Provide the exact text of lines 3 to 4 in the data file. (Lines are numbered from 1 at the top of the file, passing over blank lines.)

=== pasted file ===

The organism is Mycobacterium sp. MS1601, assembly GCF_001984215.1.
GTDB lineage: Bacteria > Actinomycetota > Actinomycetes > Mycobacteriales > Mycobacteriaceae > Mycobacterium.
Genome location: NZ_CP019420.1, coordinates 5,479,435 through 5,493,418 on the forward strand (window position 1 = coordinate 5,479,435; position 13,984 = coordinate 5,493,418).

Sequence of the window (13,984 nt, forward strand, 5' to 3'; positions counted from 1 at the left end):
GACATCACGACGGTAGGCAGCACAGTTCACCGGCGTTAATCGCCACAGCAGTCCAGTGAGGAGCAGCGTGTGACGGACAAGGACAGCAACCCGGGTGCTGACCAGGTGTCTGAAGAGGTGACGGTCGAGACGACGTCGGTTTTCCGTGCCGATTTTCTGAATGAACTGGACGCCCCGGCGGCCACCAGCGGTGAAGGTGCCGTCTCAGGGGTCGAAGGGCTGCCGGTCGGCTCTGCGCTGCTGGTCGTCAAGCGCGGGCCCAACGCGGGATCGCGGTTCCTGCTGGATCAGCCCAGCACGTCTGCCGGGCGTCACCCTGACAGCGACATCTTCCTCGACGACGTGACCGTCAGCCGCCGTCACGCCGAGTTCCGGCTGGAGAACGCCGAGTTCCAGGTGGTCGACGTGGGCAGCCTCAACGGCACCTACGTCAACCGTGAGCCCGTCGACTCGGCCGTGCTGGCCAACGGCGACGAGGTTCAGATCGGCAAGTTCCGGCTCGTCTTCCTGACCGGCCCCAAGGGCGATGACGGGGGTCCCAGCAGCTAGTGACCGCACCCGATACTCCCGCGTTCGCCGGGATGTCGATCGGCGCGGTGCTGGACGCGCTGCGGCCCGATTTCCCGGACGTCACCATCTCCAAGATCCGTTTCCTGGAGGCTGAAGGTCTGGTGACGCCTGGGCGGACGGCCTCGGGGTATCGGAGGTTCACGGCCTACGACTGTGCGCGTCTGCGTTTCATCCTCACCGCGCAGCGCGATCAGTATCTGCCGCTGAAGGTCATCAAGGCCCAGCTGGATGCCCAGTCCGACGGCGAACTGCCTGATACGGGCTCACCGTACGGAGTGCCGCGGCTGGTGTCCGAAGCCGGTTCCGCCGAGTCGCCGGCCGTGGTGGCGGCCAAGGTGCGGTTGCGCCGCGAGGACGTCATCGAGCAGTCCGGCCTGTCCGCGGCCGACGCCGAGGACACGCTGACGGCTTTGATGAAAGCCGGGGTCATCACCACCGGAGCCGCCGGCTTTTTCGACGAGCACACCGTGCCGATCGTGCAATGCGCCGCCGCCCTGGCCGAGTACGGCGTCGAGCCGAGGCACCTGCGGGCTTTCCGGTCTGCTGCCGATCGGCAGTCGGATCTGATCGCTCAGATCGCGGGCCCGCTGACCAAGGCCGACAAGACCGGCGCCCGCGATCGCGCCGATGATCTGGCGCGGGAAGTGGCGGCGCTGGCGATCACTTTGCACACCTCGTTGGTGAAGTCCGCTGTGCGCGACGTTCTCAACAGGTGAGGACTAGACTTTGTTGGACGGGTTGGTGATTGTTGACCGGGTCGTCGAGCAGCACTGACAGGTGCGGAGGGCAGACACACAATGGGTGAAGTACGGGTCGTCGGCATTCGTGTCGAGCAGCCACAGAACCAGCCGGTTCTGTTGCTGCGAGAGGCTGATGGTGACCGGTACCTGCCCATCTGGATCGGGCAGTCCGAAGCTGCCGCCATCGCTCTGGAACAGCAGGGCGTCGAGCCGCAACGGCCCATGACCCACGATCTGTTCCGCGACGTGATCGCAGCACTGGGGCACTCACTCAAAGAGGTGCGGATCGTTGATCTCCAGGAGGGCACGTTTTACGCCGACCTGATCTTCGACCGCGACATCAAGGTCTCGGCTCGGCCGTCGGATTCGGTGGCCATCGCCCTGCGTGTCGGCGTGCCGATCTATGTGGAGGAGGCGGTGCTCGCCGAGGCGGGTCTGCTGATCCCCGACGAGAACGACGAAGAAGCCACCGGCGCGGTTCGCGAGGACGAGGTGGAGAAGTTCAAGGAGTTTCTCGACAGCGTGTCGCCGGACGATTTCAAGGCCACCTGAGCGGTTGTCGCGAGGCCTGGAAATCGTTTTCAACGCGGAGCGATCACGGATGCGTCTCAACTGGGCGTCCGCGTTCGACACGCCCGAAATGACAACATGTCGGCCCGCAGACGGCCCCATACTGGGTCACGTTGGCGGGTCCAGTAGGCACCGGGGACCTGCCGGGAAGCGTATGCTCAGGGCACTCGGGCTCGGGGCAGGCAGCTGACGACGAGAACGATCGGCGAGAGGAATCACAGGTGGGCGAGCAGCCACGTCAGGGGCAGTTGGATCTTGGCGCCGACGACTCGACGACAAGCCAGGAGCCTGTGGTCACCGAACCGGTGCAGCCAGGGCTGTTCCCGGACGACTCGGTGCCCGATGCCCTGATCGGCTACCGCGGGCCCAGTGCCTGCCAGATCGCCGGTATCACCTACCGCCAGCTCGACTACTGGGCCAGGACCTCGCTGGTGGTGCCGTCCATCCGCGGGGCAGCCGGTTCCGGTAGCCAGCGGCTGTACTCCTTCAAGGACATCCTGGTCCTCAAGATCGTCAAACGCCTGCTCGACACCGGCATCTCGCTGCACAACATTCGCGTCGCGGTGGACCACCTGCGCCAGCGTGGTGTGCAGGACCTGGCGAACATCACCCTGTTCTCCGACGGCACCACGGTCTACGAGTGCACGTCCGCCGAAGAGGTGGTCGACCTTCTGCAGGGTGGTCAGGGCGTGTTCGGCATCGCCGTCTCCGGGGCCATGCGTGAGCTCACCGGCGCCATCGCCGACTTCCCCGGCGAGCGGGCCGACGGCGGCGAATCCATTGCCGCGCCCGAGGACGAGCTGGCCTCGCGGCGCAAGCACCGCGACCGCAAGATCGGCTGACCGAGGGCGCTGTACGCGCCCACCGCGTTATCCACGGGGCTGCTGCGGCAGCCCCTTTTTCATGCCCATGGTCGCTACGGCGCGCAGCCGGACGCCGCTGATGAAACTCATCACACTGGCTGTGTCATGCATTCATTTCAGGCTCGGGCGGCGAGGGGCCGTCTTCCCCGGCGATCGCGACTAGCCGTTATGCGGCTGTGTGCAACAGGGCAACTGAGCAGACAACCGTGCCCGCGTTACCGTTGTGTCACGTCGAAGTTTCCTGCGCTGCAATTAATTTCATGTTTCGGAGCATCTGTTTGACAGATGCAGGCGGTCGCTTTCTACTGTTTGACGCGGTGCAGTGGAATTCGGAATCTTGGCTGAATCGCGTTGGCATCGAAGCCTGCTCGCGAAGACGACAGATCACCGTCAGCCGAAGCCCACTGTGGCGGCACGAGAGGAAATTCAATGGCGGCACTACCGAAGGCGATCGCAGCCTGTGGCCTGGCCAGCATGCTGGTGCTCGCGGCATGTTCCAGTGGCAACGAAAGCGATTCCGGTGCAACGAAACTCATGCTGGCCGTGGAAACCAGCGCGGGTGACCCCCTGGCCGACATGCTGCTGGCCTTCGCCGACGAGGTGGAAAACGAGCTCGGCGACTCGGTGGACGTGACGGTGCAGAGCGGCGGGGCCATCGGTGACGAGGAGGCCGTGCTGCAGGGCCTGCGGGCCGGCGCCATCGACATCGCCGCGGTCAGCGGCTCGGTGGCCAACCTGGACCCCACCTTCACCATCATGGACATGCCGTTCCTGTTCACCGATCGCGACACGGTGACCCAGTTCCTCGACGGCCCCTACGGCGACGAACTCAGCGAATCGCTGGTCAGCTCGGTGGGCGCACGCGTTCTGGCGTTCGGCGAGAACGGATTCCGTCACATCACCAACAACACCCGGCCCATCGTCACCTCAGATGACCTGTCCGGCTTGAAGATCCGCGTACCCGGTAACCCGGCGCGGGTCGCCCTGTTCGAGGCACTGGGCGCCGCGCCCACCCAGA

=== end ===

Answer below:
Genome location: NZ_CP019420.1, coordinates 5,479,435 through 5,493,418 on the forward strand (window position 1 = coordinate 5,479,435; position 13,984 = coordinate 5,493,418).

Sequence of the window (13,984 nt, forward strand, 5' to 3'; positions counted from 1 at the left end):